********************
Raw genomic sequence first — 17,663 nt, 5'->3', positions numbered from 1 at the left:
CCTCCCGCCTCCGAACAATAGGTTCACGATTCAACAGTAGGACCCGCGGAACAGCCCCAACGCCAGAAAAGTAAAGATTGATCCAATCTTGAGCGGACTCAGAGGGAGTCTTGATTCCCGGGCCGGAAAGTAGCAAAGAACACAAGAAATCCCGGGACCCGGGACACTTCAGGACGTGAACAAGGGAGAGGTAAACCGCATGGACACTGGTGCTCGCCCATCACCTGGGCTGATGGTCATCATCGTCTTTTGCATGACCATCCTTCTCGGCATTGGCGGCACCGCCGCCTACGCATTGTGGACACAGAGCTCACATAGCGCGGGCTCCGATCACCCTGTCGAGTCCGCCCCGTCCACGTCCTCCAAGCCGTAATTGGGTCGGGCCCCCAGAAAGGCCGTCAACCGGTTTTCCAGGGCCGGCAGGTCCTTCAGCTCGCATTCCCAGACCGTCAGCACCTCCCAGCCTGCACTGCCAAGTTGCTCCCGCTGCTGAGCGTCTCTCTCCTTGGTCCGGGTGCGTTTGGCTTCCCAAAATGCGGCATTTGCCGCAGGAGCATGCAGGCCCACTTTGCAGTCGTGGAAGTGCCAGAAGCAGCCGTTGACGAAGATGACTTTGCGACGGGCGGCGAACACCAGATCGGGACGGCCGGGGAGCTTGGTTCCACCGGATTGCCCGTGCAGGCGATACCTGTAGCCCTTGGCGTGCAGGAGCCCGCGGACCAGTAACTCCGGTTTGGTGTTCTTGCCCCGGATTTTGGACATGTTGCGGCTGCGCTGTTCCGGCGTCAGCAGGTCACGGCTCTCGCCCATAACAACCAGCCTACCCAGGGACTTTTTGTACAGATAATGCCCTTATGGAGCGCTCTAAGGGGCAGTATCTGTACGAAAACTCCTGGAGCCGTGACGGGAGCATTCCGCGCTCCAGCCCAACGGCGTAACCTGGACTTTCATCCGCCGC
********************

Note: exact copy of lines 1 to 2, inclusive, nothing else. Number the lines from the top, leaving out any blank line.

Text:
Raw genomic sequence first — 17,663 nt, 5'->3', positions numbered from 1 at the left:
CCTCCCGCCTCCGAACAATAGGTTCACGATTCAACAGTAGGACCCGCGGAACAGCCCCAACGCCAGAAAAGTAAAGATTGATCCAATCTTGAGCGGACTCAGAGGGAGTCTTGATTCCCGGGCCGGAAAGTAGCAAAGAACACAAGAAATCCCGGGACCCGGGACACTTCAGGACGTGAACAAGGGAGAGGTAAACCGCATGGACACTGGTGCTCGCCCATCACCTGGGCTGATGGTCATCATCGTCTTTTGCATGACCATCCTTCTCGGCATTGGCGGCACCGCCGCCTACGCATTGTGGACACAGAGCTCACATAGCGCGGGCTCCGATCACCCTGTCGAGTCCGCCCCGTCCACGTCCTCCAAGCCGTAATTGGGTCGGGCCCCCAGAAAGGCCGTCAACCGGTTTTCCAGGGCCGGCAGGTCCTTCAGCTCGCATTCCCAGACCGTCAGCACCTCCCAGCCTGCACTGCCAAGTTGCTCCCGCTGCTGAGCGTCTCTCTCCTTGGTCCGGGTGCGTTTGGCTTCCCAAAATGCGGCATTTGCCGCAGGAGCATGCAGGCCCACTTTGCAGTCGTGGAAGTGCCAGAAGCAGCCGTTGACGAAGATGACTTTGCGACGGGCGGCGAACACCAGATCGGGACGGCCGGGGAGCTTGGTTCCACCGGATTGCCCGTGCAGGCGATACCTGTAGCCCTTGGCGTGCAGGAGCCCGCGGACCAGTAACTCCGGTTTGGTGTTCTTGCCCCGGATTTTGGACATGTTGCGGCTGCGCTGTTCCGGCGTCAGCAGGTCACGGCTCTCGCCCATAACAACCAGCCTACCCAGGGACTTTTTGTACAGATAATGCCCTTATGGAGCGCTCTAAGGGGCAGTATCTGTACGAAAACTCCTGGAGCCGTGACGGGAGCATTCCGCGCTCCAGCCCAACGGCGTAACCTGGACTTTCATCCGCCGC